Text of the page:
Typically the best way to do this is to go into the individual program’s options panel and manually disable it’s “Run On Startup option” but in the case of programs like Norton Ghost there really is no option other than to use an app like this and disable it form the registry directly as the programs built in option does nothing more than remove the icon from the system tray but not remove it from startup.

Cheers pplz!!

Wednesday, May 5, 2010

Batch Album Art Resizing

Going back a couple years to when i had a Sandisk Sansa E250, was when i first started putting some effort into my music collection trying to make sure all my songs had at least an artist and song title embedded in the song tag.
I initially used Windows Media Players built in features for appending song data along with album art, and that worked fine for a while, that was until i got Windows Vista and saw how crappy and low resolution all those album art were, and that they were never actually embedded into the music files themselves. After that I turned to Mediamonkey and MP3TAG, two excellent apps for finding and embedding beautiful high resolution album art in the songs tags.
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It was about then i noticed all the songs with nice high resolution album art embedded weren’t showing their album art on my Sansa. In an attempt to find out the reason, i did a little experimenting and found out the Sansa could only read album art that was smaller than 300x300 resolution. But i decided not to downsize my albumart to that because that was what I had before and it was just too low quality for me.
Fastfoward to 2010, i have a PS3 and i am using Playstation 3 Mediaserver to stream my music collection to my PS3, and one advantage it has over Windows Media Player’s streaming function is it also streams the album art, however it wasn't seeing all the album art in my songs, after more fiddling this time, i realised that album art over 500x500 resolution was a bit of a problem for PS3MS to send, so i had to find a way to resize all album art over 500x500 in my collection… (now 40 gigs) to a compatible size. After a bit of googling, I in a ironical twist of fate, found a program called Sanse MP3 Art Sizer which was designed back in 2003 to resize album art in MP3’s to a size compatible with the Sandisk Sansa. However, that size was too small for me even then. I managed to find a small workaround never the less to make this program resize the album art to a size i wanted 500x500.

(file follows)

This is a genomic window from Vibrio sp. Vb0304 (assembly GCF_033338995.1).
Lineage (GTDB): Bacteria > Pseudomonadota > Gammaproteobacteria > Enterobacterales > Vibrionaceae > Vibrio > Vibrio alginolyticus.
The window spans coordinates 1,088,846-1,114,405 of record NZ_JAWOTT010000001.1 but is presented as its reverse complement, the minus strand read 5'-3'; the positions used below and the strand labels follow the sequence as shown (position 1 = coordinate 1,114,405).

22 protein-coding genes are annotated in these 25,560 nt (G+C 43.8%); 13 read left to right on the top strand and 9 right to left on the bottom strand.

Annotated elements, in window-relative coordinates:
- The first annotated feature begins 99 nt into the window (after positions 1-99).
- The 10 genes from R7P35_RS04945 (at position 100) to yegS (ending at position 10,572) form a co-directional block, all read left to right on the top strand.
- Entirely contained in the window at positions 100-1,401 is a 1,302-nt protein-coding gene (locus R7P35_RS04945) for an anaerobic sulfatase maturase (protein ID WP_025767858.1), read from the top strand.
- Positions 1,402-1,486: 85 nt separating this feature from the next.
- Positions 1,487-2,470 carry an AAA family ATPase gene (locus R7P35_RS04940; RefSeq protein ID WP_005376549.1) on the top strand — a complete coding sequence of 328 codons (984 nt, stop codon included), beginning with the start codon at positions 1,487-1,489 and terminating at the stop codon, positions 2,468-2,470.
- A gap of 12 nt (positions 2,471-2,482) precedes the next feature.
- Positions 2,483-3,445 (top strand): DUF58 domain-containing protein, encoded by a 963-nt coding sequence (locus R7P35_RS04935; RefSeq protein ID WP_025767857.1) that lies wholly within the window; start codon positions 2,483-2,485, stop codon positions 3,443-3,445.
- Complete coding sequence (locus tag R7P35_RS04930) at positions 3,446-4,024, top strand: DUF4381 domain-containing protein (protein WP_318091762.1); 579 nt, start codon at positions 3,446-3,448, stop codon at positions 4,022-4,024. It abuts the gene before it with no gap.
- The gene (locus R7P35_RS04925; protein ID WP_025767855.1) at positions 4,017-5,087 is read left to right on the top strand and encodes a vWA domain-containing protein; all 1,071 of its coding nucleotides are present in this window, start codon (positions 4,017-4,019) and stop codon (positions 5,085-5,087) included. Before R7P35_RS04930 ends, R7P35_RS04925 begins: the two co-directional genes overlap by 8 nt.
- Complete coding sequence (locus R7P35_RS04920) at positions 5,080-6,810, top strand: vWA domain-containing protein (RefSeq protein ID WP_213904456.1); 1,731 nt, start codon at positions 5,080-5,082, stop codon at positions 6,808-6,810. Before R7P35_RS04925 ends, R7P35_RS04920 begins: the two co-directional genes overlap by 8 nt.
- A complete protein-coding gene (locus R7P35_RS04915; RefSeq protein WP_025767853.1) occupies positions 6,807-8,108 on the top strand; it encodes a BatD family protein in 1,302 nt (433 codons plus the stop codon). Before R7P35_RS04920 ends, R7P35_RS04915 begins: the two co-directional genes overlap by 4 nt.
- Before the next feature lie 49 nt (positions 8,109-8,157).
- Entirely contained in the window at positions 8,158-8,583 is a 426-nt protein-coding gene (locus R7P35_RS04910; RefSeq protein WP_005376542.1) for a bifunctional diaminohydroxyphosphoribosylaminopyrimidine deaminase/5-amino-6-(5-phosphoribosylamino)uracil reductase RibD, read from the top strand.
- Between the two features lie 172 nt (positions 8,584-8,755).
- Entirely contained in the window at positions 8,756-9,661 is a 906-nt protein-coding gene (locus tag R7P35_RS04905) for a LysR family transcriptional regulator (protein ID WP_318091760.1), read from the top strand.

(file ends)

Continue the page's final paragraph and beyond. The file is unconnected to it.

1. Download and install the program, and make sure you have a shortcut on the desktop. image
  2. Secondly, right click the shortcut to the program and choose Properties
  3. Look for the box labelled Target
  4. Append this text to the right end of the text already in the box SanseMp3ArtSizer.exe /500/100 Now the numbers at the end can be changed to your needs, the ‘500’, can be any value from 100 to 1000 and represents the resolution you want to resize the current album art to. The second number 100 represents the quality of the resized image and can be any number from 50 to 100. (Make sure there is a space between the original text and the new text you are adding in)image
  5. Now run the program.
Now in the actual application itself, is an option in the menu that lets the program ignore album art that is already smaller than the resolution you want to resize to. It can be found under Options in the menu bar at the top and is called Skip if original smaller than resize make sure it is selected and it will save your computer from having to do extra work for no reason.
image Cheer and crank that volume up PPL XD